• Stephanie, your comment about simplicity as a spiritual discipline reminds me of something Vicki Robin told me recently. She said that simplicity is more of a spiritual promise than a practical one these days.

      I’d change her perspective a bit to say that the spiritual promise of simple living leads to practical impacts. But really, it can easily work the other way around.

    • Stephanie, I love these two thoughts. So many of the real joys of life are not to be owned, are they? They’re to be seen, felt, experienced, but not owned. I think we have a long way to go on your second point, but I do believe that the more aware we are of our stuff, where it comes from, who makes it and what their lives are like, the more we can start to make better choices. Thanks so much for taking the time to comment!

  5. Increased productivity … that’s what simple living means to me. As I declutter my life (not just my house), I have less pointless stuff and people to worry about and/or take care of, and more time to spend on the activities and people that really matter to me. I’m lucky in that I have a lot of autonomy at work, and and can choose what areas on which I will concentrate. It has taken some considerable mental adjustment, though; my work culture is predicated upon “busy-ness” – my colleagues often boast about how busy they are, even though said busy-ness often consists of meetings and committee work that goes nowhere and will be swept away by a change in management.

    I’m also a lot happier and I think my carbon footprint is smaller. I practice gratitude and enjoy my life so much more!

    • That’s it in a nutshell, Tracey. Less stuff (both physical and mental) means more time to focus on things that matter. And also more time to get done the things we need/want to get done. The beautiful byproduct of that is then more time to rest and slow down and rejuvenate too. I’m the same as you in feeling good at the smaller carbon footprint also. If we all make these kinds of changes, who knows, maybe we CAN change the world!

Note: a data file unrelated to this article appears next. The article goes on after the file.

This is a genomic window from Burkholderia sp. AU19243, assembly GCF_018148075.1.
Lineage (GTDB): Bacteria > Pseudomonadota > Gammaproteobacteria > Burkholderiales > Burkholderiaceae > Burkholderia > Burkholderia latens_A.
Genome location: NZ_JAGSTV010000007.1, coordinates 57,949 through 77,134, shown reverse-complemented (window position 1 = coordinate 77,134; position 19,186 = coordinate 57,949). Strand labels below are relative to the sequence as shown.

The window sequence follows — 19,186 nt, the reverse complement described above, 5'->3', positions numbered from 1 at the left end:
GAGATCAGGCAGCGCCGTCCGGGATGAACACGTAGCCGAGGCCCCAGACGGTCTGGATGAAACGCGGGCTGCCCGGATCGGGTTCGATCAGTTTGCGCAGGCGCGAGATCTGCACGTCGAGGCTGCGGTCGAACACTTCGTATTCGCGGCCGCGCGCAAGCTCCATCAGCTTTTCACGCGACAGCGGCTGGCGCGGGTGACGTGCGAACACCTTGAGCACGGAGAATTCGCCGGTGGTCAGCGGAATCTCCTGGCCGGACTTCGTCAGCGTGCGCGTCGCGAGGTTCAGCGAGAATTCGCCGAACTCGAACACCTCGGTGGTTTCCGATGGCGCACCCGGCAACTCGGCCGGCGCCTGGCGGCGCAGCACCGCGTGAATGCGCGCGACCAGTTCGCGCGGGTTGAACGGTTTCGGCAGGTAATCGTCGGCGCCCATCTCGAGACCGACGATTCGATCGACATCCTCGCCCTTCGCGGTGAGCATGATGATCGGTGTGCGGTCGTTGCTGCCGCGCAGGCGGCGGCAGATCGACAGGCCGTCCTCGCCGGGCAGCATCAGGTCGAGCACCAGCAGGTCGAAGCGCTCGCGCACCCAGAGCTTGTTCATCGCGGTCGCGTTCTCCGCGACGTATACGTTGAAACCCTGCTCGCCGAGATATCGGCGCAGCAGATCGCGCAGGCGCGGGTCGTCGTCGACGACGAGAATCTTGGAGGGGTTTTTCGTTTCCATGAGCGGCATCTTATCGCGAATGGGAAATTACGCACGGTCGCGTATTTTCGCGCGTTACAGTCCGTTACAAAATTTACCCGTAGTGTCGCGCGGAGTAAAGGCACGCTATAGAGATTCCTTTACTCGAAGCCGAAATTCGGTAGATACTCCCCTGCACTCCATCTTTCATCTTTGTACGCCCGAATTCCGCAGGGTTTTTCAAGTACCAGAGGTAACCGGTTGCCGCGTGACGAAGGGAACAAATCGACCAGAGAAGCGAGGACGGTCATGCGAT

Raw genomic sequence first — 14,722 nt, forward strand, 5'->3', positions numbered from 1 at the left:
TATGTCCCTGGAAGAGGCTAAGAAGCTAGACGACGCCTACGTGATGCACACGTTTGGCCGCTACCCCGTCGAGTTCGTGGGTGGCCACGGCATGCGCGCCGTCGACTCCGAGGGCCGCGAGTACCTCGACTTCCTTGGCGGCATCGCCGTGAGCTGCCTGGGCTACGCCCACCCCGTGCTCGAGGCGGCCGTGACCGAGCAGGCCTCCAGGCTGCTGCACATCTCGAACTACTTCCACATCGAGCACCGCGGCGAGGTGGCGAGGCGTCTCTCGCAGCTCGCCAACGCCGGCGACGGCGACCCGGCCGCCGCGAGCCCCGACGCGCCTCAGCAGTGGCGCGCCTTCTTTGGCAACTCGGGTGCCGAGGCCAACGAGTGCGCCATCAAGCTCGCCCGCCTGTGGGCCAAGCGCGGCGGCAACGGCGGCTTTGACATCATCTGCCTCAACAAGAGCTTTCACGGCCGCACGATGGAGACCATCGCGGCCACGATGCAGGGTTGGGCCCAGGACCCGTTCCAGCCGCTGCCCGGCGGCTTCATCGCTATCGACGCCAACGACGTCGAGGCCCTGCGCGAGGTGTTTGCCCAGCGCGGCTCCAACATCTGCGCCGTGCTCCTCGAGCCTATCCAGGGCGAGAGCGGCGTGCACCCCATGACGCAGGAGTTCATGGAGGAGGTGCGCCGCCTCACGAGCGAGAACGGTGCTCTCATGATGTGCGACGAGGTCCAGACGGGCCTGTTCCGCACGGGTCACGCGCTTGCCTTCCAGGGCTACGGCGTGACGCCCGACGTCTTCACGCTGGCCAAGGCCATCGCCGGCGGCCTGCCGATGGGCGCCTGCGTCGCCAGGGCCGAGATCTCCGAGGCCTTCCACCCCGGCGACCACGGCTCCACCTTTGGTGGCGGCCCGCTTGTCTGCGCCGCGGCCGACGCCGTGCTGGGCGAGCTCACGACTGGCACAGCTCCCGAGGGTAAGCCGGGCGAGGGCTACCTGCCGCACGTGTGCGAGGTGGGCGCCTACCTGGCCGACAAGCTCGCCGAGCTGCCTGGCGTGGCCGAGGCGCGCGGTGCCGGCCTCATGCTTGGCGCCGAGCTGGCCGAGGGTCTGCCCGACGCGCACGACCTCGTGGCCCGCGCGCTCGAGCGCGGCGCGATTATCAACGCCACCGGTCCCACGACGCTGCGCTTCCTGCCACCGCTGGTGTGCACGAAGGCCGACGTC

6. I love the video!

    To me it’s about focusing on the things that matters most such as my family, friends and health. It’s having mental clarity, gratitude and contentment.

    I have to agree, my definition is ever changing because simplicity involves our entire being. It’s not something we can reduce to one area of our lives. It’s a journey and not a destination. And my life is better because of it!

  7. In the past I was known to mostly hire things done. I did not have the patience or the inclination to do things myself. It took a theft of my wedding ring to help me realize that I needed to slow down and re-organize my priorities. I am slowly getting back to the joy of cleaning, fixing and doing the things that give me a great sense of appreciation for what I have.

Leave a reply